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Statins Are Widely Used Drugs

Statin drugs, or “HMG-CoA reductase inhibitors,” are the most widely prescribed class of cholesterol-lowering drugs.  The top sellers as of this writing are atorvastatin (Lipitor), simvastatin (Zocor), and pravastatin (Pravachol).  Other statins include fluvastatin (Lescol), lovastatin (Mevacor), and rosuvastatin (Crestor).  Cerivastatin (Baycol) has been removed from the market.

Strong Benefits

Statin drugs dramatically lower cholesterol; they lower bad "LDL" cholesterol more effectively than other class of cholesterol-lowering drugs. They also lower triglycerides; and raise protective (i.e. "healthy") HDL-cholesterol. In addition, they have been shown to have a number of other possible heart-protective effects. For example, some may lower blood pressure. These drugs have also been found to have a number of other, more technical sounding effects, that protect against heart disease, like reducing "smooth muscle proliferation." Atorvastatin is very strong, stronger than simvastatin, which is stronger than pravastatin on a per milligram basis. Thus, to get the same effect, one might take 40 mg of pravastatin, 20 mg of simvastatin, or 10 mg of atorvastatin.

These drugs have been shown to markedly reduce heart attacks, and to reduce strokes as well as benefiting “peripheral arterial disease” (a disease that consists of ‘clogging’ of the arteries to the legs).  Many studies have confirmed reduction in heart attacks and strokes. They also lower rates of death from heart attacks and stroke. Stroke reduction is not typical with cholesterol-lowering drugs, and probably results from some of the other benefits of statins (such as blood pressure reduction) rather than from LDL-cholesterol reduction.


This is a decision you must make with your doctor. The following should be taken into account.

Middle aged men with significant risk for heart disease probably benefit more than they are harmed, in terms of survival (The West of Scotland Study).  Risk factors include hypertension, smoking, diabetes, premature heart disease in a first degree relative and low HDL. Those who do not have high risk for heart disease experience a lower rate of heart deaths, but not even a trend toward lower overall death rate (The Texcaps/ACAPS study). (The total death rate was infinitesimally higher in the statin group.)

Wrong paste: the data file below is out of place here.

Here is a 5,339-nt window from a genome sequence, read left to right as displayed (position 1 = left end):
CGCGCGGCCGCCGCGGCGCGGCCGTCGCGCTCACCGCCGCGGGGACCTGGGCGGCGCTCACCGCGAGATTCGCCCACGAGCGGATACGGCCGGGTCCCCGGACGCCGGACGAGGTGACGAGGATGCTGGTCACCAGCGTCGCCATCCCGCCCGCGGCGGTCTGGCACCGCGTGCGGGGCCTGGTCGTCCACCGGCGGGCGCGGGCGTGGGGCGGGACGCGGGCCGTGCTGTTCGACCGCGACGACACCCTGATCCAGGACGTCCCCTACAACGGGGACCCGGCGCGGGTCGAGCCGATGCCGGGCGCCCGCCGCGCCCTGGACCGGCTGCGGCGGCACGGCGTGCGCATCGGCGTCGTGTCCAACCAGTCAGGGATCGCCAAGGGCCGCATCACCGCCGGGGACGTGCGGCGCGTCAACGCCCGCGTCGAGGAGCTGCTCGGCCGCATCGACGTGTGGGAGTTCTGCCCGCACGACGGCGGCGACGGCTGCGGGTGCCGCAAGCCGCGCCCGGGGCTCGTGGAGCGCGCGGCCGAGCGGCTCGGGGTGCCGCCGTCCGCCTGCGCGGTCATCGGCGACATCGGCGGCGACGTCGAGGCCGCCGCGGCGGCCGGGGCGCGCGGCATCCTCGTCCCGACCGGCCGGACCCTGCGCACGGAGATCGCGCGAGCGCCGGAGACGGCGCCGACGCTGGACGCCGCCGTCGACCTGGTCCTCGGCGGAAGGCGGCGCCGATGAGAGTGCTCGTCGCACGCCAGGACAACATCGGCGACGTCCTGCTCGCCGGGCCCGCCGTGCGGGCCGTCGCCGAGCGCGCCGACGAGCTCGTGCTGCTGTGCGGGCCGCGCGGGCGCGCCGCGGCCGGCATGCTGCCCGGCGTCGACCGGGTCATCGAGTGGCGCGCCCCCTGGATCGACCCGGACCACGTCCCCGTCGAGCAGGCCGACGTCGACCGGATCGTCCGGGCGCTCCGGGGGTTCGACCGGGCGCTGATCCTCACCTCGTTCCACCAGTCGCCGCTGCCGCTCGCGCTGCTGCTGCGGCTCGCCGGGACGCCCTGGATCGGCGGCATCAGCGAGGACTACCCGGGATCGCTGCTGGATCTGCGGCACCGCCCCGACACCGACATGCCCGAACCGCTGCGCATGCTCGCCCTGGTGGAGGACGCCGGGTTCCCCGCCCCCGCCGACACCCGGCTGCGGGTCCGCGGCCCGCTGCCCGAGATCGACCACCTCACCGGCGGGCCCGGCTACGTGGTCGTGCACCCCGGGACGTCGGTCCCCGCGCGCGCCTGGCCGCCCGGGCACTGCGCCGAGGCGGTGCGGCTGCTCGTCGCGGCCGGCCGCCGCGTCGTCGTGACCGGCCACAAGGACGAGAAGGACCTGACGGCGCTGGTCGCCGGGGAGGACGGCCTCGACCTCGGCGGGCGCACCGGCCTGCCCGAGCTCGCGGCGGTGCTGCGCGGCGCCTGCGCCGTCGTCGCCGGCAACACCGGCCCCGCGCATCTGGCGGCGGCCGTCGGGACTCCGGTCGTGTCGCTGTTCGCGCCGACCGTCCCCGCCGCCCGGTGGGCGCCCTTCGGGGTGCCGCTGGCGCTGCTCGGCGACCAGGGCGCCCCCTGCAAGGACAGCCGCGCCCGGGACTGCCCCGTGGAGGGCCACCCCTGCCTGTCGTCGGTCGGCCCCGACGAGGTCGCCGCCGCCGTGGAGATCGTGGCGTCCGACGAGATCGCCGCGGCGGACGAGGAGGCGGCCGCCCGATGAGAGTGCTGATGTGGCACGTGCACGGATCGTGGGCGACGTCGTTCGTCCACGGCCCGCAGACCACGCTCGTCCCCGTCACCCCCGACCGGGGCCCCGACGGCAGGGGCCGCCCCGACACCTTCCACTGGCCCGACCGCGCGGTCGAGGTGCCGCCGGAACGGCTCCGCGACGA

As of this writing, no study has shown statins or any other cholesterol drugs to lower overall mortality in women; and epidemiologically, cholesterol in women does not have the same relation to mortality as in men. Although higher cholesterol is linked to a higher rate of heart attacks per se, it is not linked to overall cardiovascular death or to overall death; indeed, lower cholesterol is linked to a slightly higher risk in some studies. Consistent with this, there is a decided reduction in heart attacks in women with statins, but the death rate overall -- or even cardiovascular death rate - has not been shown to be reduced. It is possible that there are subgroups of women for whom statins confer benefit exceeding risk, but this has never been demonstrated.

No studies have examined the impact of statins in randomized trials in those over age 75. Epidemiological studies show higher cholesterol to be protective, rather than harmful, in this age group, so it cannot be assumed that lowering cholesterol confers benefit exceeding risk. Low cholesterol may be a risk factor for heart arrhythmias, which are the leading cause of death if heart attacks occur; and in the elderly, a heart rhythm abnormality called atrial fibrillation, that may be increased with low cholesterol, is a particularly important risk factor for stroke in the older elderly. It is possible that there are subgroups of those over age 75 for whom statins confer benefit exceeding risk, but this has never been demonstrated. This would most likely be the case in persons at very high risk of death from heart disease, who are at comparatively low risk for other illness and injury.

Who should be on cholesterol-lowering drugs: the view of the National Cholesterol Education Panel (NCEP)

The NCEP (or now "ATPIII," or Adult Treatment Panel III) guidelines are the main ones used in the U.S.  The current guidelines can be seen at the website:

For the full text, see:

(A review by the British Columbia Office of Technology Assessment reviewed cholesterol guidelines from around the world on the basis of how complete their evaluation of the literature was; and to what degree the recommendations actually reflected the evidence; the NCEP guidelines were found, at the time of that review, to be among the least evidence-based. The guidelines have changed since that review, though there are similar flaws in the evidence base and the inferences drawn.)


Begin treatment if:

Continue treatment till:

You have < 2 risk factors

LDL 190 (mg/dl) LDL < 160 (mg/dl)

You have 2 or more risk factors

LDL 160 LDL < 130

You have known cardiovascular disease

LDL 130 LDL < 100

Risk factors include:

  • HDL < 40 mg/dl
  •  Family history of premature heart disease in first degree relative: Defined as definite heart attack or sudden death in a father (or brother) age < 55; or in a mother (or sister) age < 65. Diabetes (some people treat diabetics the same as persons with coronary disease, because they are at essentially as high of risk of coronary events as those with coronary disease - see recommendations for known cardiovascular disease
  • Hypertension: blood pressure 140/90 mm Hg, or on blood pressure lowering drugs
  • Current smoker
  • At-risk age

Subtract a risk factor if HDL is 60 mg/dl


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Please email The UCSD Statin Study for any questions regarding this website. Last updated 05/08/07.